Wheat and poppies ready for lammas and lughnasadh

Lammastide: Lammas or Lughnasadh Celebrations

What to do for Lammas or Lughnasadh

As the summer season changes from warm to hot, we turn the wheel for the earth and celebrate the major sabbat of Lughnasadh or Lammas. Like many of our sabbats, it has multiples names. Lughnasadh was the Celtic name of the holiday, focusing on the God Lugh. Lughnasadh was a time of feasting, trading, ceremonies and ritual athletic competitions in honor of Lugh’s foster-mother Tailtu. The other name, Lammas, actually comes from a Christian holiday – it means loaf mass. It has been noted was a Christian celebration of the first harvest, though, at this point, it has been co-opted by Pagans (Which seems pretty fair since it’s been the other way around with many holidays).

There are several themes and ideas witches can build a celebration around, regardless of the amount of time or energy you have to spend. Create your own traditions by starting with these activities.


Lammas as the First Harvest

This is the first harvest, the harvest of corn and grain. If you didn’t plan a garden this year, and don’t have a garden from which to harvest, consider looking for a U-PICK farm. In southern California, in fall, apple picking is very popular, but there are also other options during the year. Look for blackberries in your area, they are often available during this time.

Using Wheat and Corn

This first (or early) harvest is the harvest of grain, like wheat and corn. Use seeds, nuts, oats and grains in your celebration. You can decorate with them, use them ritually, or in crafting. Wheatweaving is a traditional craft for Lughnasadh. You can check out the basics here. I suggest starting with something simple like a Brighid’s cross. You can also make these at Imbolc as well. One project I made at a Lughnasadh years ago was a simple piece of three interlocking braided circles. I made it as a protection charm, and you can too- with the intention of protecting your “harvest.”


Bread at Lammas

Lammas means loaf-mass, and some Pagans honor the corn/grain god and goddess.

Bake bread for this grain harvest of Lammas. What’s really cool about this, is that there are so many different options. You may opt for a no-knead bread for an easy possibility, or you can experiment with focaccia bread art for a more challenging activity. Use your bread in your ritual or feast, or do this intentionally as part of your celebration. You can offer the first piece to the land, or just eat it, taking the energy of the first harvest- a job well done- into your body.

Another option to honor grain is to make a corn dolly- take corn husks and make them into a shape of the woman. She’s a visual representation of the grain goddess and the first harvest. She can sit in your sacred space to remind you of the harvest, and many people burn her at another sabbat, such as Imbolc.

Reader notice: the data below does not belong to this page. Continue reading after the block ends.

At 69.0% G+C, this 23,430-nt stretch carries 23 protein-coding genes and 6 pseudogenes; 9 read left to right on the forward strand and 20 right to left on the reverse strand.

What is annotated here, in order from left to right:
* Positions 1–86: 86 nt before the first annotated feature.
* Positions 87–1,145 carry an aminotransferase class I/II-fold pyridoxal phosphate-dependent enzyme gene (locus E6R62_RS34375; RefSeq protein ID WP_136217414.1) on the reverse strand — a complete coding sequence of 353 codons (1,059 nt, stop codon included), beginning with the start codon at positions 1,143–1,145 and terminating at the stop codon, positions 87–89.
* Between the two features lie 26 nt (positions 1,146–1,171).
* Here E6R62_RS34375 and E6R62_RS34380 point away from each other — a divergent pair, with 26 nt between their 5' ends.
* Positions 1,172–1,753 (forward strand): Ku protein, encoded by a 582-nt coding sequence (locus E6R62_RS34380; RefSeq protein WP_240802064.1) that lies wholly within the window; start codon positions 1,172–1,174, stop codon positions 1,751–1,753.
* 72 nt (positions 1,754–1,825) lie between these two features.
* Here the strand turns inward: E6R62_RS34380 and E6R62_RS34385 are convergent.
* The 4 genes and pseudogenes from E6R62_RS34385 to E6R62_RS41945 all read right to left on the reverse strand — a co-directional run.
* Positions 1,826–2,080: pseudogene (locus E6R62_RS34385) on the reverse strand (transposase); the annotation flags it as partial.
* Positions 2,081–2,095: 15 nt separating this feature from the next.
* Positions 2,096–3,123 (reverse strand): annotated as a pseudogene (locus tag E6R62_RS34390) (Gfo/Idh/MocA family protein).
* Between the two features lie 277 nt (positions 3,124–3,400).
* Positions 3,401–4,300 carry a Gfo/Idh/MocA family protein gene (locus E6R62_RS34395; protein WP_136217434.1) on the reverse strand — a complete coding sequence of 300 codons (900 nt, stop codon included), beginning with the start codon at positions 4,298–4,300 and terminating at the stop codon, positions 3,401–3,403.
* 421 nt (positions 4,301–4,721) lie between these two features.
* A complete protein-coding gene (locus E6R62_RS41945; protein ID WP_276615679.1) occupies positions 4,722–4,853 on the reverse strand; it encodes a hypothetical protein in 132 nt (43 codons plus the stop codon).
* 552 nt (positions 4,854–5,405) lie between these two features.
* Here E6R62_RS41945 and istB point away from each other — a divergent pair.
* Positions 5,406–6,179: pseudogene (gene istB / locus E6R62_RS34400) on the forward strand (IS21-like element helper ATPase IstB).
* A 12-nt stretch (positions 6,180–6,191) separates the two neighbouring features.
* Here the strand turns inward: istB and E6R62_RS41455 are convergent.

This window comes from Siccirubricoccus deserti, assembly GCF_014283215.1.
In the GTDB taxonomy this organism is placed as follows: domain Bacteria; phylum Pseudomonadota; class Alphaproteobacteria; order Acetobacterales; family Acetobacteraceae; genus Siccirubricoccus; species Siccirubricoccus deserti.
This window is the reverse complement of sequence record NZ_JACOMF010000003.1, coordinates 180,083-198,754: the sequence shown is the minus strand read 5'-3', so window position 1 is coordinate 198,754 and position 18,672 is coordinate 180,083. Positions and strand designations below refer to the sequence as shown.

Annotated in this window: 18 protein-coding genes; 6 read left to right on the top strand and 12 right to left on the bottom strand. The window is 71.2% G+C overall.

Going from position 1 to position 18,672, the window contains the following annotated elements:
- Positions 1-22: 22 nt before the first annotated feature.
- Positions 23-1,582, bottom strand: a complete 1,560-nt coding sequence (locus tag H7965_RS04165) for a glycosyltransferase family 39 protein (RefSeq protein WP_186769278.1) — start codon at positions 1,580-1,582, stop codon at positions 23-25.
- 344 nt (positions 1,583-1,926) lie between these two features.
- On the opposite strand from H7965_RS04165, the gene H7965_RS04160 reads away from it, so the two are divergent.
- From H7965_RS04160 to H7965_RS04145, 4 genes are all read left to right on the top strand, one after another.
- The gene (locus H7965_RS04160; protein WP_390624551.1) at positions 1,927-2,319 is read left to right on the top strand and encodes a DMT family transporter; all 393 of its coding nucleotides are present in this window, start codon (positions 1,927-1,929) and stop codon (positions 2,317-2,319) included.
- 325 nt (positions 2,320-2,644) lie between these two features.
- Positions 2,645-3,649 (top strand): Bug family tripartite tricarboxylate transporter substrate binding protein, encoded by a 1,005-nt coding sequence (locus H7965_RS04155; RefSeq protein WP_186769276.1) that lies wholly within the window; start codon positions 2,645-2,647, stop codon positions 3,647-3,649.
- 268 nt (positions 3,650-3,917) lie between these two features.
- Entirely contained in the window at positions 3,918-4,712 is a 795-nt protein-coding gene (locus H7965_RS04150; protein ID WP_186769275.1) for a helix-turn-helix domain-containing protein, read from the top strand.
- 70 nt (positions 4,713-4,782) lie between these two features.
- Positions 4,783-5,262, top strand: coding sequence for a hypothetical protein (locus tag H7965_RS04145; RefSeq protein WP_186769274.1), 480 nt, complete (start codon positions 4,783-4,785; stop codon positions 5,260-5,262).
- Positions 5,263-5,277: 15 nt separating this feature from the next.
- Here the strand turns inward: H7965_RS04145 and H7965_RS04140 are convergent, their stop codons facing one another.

Lughnasadh Games

Wiccans often celebrate Lammas as Lughnasadh, an ancient celebration honoring the foster mother of the god Lugh. Lugh was a Celtic god, known for his wide-ranging arsenal of skills. His foster mother was Tailtiu, and upon her death he chose to honor her with funeral games, as was customary at the time. For that reason, we often see games played at Lughnasadh celebrations.


Plan a Lammas or Lughnasadh Event

Plan an event to celebrate this turning of the wheel. You can include a ritual if you like, or just plan your event around a delicious meal. Foods that are associated with Lammas and Lughnasadh include bread, corn, seeds, blackberries, as well as whatever is seasonal for you at the time. Want to do more than just a meal?

It’s also a great time for canning and preserving, as well as a time for reflection and celebration of goals achieved. You can hold your own ceremonial festival games. You can integrate both the corn and games by holding a corn-shucking contest! A fun event can be as easy as a cornhole tournament, word searches, water balloon fun, or even an online game, if you have to take your event online. It’s also a great time for canning and preserving, as well as a time for reflection and celebration of goals achieved.

If you’d like to include a ritual at your event, consider some reflection on what you’ve accomplished thus far this year. Consider an altar with local fruit, grain, ripe corn, and harvested flowers and herbs. Rather than using wine as offerings, use beer instead, especially if you can find some barley-based beer.

Here are a few other activities you might consider for your celebration:

As you are planning your own Lammas or Lughnasadh gathering, make sure you consider your time and energy. The sabbats are about celebration, and it’s hard to celebrate if you’re exhausted. Make sure you practice self-care as you turn the wheel.

Note: If you’re new to the craft, check out my 90 minute masterclass – it’s free.

Lammas and Lughnasadh


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